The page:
Least restrictive environment, or LRE as it is more commonly called, is one of several vital components in the development of a child’s IEP and plays a critical role, influencing where a child spends his or her time at school, how services are provided, and the relationships the child develops within the school and community. Indeed, LRE is a foundational element in building an appropriate IEP that can improve outcomes for a child—in school and in life.
Updated, March 2021 As part of a student’s transition planning for life after high school, the student and the other members of his or her IEP team will probably consider the possibility of more education or training. In keeping with the options specifically mentioned in IDEA, the discussion of education/training after high school may focus […]
A resource for IEP Teams Updated, March 2021 PDF format In Word This checklist is designed to help IEP teams consider the needs of students with disabilities for assistive technology. The checklist was included as a Resource for Trainers in Theme D of our Building the Legacy training curriculum on IDEA. It was adapted […]
Updated, February 2021 There are many, many organizations and groups that deal with mental health. This page will help you find the one or ones that offer the type of assistance, intervention, or information you’re seeking. We’ve organized the information into the following sections: If it’s a crisis… (Keep scrolling) A quick-read fact sheet Be […]
IDEA and other federal laws protect the confidentiality of your child’s education records. These safeguards address the following three aspects:
the use of personally identifiable information;
who may have access to your child’s records; and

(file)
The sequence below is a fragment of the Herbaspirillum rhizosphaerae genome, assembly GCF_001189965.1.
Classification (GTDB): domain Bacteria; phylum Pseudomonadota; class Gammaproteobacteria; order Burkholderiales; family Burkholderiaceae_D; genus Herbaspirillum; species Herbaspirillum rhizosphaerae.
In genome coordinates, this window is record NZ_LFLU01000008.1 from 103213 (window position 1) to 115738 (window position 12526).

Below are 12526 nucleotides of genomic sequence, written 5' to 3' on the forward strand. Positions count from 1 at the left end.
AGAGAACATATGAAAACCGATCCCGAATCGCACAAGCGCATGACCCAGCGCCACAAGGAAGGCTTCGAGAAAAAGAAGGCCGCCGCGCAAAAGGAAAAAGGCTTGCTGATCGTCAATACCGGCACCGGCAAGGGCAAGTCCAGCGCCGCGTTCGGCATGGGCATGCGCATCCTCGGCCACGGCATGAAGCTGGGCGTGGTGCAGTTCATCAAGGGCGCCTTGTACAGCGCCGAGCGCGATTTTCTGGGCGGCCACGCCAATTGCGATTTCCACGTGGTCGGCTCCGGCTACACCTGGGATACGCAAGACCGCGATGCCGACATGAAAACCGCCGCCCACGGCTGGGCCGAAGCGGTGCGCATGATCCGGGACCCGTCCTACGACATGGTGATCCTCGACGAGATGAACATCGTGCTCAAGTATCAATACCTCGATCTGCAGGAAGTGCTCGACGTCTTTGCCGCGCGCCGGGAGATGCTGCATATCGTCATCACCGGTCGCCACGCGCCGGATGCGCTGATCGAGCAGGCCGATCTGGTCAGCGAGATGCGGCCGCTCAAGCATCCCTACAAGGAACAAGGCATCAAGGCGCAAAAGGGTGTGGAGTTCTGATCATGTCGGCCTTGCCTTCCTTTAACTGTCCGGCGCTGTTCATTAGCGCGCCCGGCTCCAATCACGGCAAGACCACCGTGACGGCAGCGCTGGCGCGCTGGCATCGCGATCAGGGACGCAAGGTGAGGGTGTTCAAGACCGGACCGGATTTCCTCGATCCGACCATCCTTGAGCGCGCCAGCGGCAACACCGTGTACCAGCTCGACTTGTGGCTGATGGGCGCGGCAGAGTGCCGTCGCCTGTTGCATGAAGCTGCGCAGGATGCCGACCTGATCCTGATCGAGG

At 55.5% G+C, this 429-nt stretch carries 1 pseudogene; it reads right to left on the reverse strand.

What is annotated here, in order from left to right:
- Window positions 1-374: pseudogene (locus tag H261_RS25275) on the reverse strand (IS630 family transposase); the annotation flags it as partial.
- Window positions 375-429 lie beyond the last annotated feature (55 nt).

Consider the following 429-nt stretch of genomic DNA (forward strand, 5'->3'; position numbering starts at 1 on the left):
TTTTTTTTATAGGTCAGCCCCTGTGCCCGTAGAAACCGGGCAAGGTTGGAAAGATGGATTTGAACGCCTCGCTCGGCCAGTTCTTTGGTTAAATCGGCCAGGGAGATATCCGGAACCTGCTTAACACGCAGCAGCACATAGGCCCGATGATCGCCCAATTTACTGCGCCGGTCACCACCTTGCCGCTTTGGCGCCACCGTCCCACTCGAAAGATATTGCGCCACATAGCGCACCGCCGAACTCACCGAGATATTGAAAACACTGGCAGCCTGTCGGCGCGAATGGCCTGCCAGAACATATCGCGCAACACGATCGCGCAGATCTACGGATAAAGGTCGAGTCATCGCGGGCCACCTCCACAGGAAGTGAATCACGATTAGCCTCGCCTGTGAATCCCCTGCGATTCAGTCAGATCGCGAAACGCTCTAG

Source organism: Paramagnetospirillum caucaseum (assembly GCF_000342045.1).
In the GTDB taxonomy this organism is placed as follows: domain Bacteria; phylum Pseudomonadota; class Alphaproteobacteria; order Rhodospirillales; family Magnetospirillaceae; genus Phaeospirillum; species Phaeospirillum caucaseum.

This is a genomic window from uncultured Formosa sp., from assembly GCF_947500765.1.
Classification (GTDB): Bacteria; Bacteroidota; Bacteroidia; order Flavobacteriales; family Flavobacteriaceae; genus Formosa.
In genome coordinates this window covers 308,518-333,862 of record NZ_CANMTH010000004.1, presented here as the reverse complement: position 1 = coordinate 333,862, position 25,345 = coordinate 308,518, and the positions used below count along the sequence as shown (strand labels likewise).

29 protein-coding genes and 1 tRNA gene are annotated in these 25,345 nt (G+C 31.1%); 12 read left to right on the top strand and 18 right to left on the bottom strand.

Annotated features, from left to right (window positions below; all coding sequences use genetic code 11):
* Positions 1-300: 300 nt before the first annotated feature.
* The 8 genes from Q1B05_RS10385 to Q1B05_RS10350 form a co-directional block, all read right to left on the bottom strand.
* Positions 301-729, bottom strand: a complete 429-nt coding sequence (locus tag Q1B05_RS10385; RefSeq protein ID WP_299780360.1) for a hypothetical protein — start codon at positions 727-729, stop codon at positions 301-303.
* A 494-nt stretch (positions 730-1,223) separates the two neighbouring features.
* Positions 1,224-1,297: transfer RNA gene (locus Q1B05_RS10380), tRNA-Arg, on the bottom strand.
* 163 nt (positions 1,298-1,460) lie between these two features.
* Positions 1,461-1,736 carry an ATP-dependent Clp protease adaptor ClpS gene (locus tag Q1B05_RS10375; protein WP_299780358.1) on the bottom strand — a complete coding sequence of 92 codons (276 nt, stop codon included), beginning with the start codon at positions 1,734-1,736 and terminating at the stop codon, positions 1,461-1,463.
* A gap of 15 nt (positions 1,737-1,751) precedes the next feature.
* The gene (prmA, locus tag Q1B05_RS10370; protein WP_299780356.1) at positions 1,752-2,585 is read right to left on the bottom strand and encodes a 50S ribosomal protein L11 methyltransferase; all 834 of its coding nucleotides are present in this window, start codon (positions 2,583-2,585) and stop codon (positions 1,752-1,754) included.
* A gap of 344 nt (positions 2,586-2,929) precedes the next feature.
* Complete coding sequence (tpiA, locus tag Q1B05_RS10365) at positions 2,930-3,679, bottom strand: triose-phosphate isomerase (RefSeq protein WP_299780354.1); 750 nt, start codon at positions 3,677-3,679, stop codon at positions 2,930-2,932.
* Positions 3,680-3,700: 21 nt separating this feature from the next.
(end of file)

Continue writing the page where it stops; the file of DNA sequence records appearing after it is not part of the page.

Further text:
the rights of parents to inspect their child’s education records and request that these be amended to correct information that is misleading or inaccurate, or that violates the child’s privacy or other rights.
There are times when you, as a parent, may want to communicate in writing with your child’s school about some problem or concern with your child’s education or well-being. Because the Parent’s Guide is so long, we decided it would be more convenient to our readers if each of the letters discussed in the guide was also available separately, to make reading and printing individual letters easier. This page presents a model letter or email you might write to request that the school provide you with prior written notice.
The right to participate in meetings related to their child is one of the most important and powerful of parent rights. Parents have the right to participate in meetings with respect to the:
their child’s identification,
their child’s evaluation,
their child’s educational placement, and
provision of FAPE (free appropriate public education) to their child.
At least one time a year, the parents of a child with a disability must receive from the school system a complete explanation of all the procedural safeguards available to them, as parents, under IDEA. This explanation is called the “Procedural Safeguards Notice.” In this page, we’ll examine the purpose and contents of this notice, the times that parents will receive it, and other aspects of this important safeguard.